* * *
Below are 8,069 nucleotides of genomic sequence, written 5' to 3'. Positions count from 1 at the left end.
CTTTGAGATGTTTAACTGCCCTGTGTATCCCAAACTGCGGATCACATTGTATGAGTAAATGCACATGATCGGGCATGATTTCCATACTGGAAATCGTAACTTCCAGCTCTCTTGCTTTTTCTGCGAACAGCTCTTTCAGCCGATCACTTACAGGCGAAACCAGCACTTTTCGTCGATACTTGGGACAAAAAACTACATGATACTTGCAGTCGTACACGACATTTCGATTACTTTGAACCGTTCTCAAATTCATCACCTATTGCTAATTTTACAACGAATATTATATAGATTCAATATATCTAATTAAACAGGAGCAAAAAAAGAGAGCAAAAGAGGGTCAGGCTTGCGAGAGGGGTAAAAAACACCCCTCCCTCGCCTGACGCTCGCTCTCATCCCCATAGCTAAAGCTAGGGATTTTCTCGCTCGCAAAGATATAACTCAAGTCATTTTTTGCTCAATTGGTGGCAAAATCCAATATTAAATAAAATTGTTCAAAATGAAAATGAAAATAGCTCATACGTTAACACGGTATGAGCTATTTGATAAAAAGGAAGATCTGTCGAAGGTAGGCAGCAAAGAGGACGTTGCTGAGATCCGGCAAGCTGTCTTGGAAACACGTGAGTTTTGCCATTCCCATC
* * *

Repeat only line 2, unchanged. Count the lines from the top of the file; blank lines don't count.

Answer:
CTTTGAGATGTTTAACTGCCCTGTGTATCCCAAACTGCGGATCACATTGTATGAGTAAATGCACATGATCGGGCATGATTTCCATACTGGAAATCGTAACTTCCAGCTCTCTTGCTTTTTCTGCGAACAGCTCTTTCAGCCGATCACTTACAGGCGAAACCAGCACTTTTCGTCGATACTTGGGACAAAAAACTACATGATACTTGCAGTCGTACACGACATTTCGATTACTTTGAACCGTTCTCAAATTCATCACCTATTGCTAATTTTACAACGAATATTATATAGATTCAATATATCTAATTAAACAGGAGCAAAAAAAGAGAGCAAAAGAGGGTCAGGCTTGCGAGAGGGGTAAAAAACACCCCTCCCTCGCCTGACGCTCGCTCTCATCCCCATAGCTAAAGCTAGGGATTTTCTCGCTCGCAAAGATATAACTCAAGTCATTTTTTGCTCAATTGGTGGCAAAATCCAATATTAAATAAAATTGTTCAAAATGAAAATGAAAATAGCTCATACGTTAACACGGTATGAGCTATTTGATAAAAAGGAAGATCTGTCGAAGGTAGGCAGCAAAGAGGACGTTGCTGAGATCCGGCAAGCTGTCTTGGAAACACGTGAGTTTTGCCATTCCCATC